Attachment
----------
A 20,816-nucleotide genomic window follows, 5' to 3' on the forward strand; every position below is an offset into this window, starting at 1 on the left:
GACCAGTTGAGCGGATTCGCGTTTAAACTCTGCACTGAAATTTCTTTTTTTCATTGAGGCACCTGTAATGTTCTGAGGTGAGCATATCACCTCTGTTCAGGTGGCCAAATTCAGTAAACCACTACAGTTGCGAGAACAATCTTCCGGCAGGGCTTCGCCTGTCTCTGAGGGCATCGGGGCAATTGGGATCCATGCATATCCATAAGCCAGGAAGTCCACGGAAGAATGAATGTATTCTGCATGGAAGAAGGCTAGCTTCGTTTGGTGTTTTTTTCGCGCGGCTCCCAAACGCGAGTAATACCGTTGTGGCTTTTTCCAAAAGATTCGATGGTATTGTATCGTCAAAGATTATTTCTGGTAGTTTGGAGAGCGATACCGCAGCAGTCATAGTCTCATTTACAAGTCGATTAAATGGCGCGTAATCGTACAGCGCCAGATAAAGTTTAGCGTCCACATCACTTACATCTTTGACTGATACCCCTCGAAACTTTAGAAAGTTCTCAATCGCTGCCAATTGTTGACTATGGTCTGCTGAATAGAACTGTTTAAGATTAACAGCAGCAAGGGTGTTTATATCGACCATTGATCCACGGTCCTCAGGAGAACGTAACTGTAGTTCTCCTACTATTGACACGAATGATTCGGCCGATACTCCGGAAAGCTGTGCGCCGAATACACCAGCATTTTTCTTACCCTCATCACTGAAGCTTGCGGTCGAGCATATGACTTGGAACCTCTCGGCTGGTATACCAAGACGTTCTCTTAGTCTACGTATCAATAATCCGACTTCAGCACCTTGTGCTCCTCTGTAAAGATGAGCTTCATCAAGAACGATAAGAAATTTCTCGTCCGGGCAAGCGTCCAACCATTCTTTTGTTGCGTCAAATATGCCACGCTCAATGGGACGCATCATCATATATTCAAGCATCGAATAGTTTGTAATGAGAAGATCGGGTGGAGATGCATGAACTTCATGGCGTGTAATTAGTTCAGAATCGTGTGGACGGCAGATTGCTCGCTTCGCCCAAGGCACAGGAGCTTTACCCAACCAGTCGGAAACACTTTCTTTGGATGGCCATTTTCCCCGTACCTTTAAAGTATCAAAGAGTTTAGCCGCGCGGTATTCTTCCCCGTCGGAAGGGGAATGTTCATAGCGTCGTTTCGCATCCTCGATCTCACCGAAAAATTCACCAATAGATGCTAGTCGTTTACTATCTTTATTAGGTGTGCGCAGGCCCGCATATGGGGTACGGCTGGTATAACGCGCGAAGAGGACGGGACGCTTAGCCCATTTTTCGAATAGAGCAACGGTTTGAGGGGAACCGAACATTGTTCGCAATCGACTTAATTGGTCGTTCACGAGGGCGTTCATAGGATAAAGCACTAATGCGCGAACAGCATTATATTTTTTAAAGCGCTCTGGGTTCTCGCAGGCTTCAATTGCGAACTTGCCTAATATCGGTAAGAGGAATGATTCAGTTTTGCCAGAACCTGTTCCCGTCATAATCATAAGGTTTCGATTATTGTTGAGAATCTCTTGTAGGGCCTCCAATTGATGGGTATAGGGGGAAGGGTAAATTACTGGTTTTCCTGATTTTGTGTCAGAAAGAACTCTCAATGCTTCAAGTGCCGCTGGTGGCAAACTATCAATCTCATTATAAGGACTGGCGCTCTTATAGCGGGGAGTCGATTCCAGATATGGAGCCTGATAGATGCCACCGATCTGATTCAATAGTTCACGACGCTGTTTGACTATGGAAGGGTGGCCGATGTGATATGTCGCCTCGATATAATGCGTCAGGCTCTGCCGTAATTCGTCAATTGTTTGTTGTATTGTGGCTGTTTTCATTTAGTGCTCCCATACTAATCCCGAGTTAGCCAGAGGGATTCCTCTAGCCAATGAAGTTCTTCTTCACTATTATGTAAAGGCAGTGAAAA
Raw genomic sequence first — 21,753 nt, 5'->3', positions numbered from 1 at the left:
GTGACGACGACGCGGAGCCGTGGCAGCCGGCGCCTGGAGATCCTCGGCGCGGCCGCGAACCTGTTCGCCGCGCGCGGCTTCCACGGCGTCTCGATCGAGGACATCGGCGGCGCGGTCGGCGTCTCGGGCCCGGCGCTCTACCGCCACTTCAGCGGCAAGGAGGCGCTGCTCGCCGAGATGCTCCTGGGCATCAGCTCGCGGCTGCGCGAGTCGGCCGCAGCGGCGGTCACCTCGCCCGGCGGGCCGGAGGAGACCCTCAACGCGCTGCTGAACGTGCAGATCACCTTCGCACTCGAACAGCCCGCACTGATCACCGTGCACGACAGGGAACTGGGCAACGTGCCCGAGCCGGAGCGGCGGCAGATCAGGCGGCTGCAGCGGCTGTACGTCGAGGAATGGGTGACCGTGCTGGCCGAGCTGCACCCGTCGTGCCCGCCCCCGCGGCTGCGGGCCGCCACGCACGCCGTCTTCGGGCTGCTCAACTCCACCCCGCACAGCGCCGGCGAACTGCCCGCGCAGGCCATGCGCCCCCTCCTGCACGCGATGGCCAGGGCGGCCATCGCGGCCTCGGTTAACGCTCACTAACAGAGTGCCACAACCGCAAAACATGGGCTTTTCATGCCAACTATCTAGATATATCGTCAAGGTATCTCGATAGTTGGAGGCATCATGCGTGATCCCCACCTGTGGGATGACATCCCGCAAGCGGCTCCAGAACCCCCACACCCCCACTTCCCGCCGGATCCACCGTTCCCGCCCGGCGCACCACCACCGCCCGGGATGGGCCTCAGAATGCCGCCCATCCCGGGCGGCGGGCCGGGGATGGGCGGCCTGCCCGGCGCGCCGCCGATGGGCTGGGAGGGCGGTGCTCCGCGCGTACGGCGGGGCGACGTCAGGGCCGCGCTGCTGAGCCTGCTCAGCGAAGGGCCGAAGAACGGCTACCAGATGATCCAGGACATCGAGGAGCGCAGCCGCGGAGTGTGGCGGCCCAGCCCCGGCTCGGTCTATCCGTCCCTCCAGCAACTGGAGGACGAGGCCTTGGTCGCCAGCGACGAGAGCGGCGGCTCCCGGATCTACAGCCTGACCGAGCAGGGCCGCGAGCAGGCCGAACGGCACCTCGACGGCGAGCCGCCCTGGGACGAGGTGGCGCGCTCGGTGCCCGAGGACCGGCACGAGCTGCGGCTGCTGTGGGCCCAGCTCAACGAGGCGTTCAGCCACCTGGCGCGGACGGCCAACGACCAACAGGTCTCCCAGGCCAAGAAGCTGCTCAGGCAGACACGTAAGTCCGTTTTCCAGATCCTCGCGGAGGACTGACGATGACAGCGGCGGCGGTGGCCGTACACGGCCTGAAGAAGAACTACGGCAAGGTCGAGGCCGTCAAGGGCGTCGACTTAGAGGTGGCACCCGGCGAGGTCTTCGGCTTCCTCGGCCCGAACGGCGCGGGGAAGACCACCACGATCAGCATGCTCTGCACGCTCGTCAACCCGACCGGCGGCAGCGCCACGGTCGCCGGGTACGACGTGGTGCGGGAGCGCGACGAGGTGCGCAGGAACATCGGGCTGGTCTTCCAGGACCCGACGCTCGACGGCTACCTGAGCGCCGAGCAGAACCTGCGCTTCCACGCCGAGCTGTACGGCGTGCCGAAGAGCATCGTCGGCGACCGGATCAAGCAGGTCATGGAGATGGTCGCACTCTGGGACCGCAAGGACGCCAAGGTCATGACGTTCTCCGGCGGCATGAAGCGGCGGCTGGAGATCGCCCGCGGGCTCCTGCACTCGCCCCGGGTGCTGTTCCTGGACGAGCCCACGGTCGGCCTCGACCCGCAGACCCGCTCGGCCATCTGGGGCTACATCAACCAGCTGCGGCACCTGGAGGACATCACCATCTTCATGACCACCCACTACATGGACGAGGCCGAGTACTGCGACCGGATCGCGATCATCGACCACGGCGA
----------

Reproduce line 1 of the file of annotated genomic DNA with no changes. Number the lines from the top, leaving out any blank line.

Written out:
A 20,816-nucleotide genomic window follows, 5' to 3' on the forward strand; every position below is an offset into this window, starting at 1 on the left: